Bill DeCarteret has a lot of respect for mules. Where people think they’re stubborn, his experiences tell him they’re smart; he should know.

Bill had his first taste of working with mules as a Boy Scout and wound up running his own pack stations for 25 years.

Now, he has written a book compiling his years of handling stock, teenage packers, and the visitors who hired his services for work or pleasure. Mixed in is a generous dose of his love for the mountains and good fortune at living the hard, but rewarding, life that allowed him to call Mineral King his summer home.

His stories in Mountains, Mules and Memories provide an education on the ways of horses and mules, insight into turning kids into responsible adults, and psychology on dealing with the general public and government officials. The quirks of each provide some amusing yarns along the trail.

Bill can’t say whether or not his love for the mountains started in 1929 when his parents drove him and his sister to Huntington Lake for his first camping trip, because he was only three months old at the time. However, it didn’t take long for the lure of the mountains to enter his blood.

When he was about 12, he started attending the Boy Scout Camp Mirimichi at Huntington Lake. After three years as a camper, he served for two summers on the junior camp staff. Although Bill had no experience with livestock, he was caretaker of the burros that were at the camp so scouts could learn about packing.

After one summer of leading burros on foot, Bill bought a horse, which he used for the pack trips during his second year. When camp was over, he carried his experience into his first job working with mules at Vaud Cunningham’s High Sierra Saddle and Pack Station. By then, he was hooked.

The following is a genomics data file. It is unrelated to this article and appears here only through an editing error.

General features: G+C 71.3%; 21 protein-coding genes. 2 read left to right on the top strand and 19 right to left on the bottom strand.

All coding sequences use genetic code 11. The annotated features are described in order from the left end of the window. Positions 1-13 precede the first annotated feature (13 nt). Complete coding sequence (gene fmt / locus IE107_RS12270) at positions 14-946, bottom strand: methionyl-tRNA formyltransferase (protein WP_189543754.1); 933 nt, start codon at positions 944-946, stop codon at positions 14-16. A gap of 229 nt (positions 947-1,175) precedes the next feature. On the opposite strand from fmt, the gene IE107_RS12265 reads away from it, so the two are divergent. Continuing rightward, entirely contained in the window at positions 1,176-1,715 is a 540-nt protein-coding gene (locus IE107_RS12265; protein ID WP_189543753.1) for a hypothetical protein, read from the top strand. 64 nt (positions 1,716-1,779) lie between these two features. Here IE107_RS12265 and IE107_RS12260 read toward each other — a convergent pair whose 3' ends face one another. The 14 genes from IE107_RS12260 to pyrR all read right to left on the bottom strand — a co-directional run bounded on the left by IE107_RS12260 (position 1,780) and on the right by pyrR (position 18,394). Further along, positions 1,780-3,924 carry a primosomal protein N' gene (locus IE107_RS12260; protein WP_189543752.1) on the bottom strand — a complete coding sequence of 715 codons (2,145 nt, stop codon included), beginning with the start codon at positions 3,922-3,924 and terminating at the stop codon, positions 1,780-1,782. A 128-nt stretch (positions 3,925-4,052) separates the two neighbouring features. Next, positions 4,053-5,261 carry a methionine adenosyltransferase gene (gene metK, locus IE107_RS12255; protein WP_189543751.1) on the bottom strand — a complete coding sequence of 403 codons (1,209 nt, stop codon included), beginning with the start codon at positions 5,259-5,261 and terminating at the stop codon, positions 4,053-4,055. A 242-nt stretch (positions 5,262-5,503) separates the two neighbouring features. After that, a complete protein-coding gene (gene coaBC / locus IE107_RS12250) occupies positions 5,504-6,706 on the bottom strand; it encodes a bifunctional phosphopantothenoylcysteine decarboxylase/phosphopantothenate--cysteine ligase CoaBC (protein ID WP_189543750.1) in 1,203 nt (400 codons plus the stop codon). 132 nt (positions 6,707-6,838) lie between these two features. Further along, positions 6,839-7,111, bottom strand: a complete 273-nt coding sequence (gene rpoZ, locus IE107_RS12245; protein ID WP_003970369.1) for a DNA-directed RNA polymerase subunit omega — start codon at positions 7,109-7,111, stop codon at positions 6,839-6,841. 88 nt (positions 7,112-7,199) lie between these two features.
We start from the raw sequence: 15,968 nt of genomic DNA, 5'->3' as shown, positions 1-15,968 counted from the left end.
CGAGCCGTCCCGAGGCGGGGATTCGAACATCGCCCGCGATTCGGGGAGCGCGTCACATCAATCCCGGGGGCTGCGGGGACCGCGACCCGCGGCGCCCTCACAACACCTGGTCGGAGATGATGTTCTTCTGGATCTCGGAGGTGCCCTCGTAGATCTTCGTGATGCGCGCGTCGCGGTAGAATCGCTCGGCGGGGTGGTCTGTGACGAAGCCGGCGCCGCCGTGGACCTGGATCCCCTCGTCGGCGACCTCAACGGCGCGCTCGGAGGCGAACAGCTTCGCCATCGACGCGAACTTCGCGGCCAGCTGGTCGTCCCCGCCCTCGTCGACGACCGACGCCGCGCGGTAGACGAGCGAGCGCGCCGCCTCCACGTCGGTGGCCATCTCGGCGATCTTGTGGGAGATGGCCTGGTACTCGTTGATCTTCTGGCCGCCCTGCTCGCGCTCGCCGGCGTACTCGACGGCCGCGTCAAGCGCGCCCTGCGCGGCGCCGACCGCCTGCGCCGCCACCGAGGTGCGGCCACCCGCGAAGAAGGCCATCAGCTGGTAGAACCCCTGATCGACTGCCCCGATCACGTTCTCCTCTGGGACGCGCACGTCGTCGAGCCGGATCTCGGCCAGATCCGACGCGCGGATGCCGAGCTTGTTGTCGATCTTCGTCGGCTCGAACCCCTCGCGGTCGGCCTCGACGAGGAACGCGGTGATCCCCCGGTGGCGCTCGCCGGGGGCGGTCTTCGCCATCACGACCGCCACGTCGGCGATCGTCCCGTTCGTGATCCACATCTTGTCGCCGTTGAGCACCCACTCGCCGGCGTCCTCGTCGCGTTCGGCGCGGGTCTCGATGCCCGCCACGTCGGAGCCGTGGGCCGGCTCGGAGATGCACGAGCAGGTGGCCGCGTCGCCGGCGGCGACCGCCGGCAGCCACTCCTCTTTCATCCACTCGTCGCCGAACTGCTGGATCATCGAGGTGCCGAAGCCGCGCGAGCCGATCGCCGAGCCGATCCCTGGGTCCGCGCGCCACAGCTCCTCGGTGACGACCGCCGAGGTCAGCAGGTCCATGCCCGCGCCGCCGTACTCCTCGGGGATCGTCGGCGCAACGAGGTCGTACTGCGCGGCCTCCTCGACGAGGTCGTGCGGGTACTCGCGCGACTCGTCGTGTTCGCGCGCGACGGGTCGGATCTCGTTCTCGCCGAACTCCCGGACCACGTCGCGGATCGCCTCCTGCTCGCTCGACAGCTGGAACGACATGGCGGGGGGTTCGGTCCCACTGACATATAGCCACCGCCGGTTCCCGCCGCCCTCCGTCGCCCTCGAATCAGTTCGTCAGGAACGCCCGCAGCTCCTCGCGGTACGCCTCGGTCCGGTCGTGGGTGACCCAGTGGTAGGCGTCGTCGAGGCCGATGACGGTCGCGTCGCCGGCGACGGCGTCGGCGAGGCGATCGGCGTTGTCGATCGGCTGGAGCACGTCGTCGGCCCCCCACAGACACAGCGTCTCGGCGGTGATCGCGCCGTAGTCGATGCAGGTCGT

“I think packing in the Sierra is almost as bad as prospecting,” he said. “Once it gets in your blood, it’s there.”

This was despite early experiences with people, like the group of 15 or 20 men from an oil company who arrived about four hours late and drunk to the gills. Their gear, including a large supply of bottles, exceeded what they had been allowed, so it took extra time to get packed. After one overloaded pack dumped along the trail, a barely-conscious drunk had to carry some six-foot tent poles, which he held cross-wise on his saddle. Passing through trees, the poles caught and he was scraped off his horse like scales on a fish. He lay motionless on the path.

Bill writes: I yelled to Joe, “Stop! I think we just killed the guy!”

Joe, with a lot more experience than his teenage companion, figured the guy was too drunk to die and loaded him and his poles back on the horse.  When the over-burdened mules finally reached the camp, the ungrateful campers only managed to complain about how late they were.

Experiences like this seem to be the exception, because most of Bill’s stories deal with gracious visitors and friendly valley neighbors who would always lend a hand.

“You know, most of the people who go to the mountains are a little different,” he said. “They’re not demanding, they enjoy the mountains, they see the beauty.”

Perhaps also, as time went on, Bill learned how to deal with the few people who could be difficult, such as the inspector who told him he had to make his outhouse at the pack station fly-proof.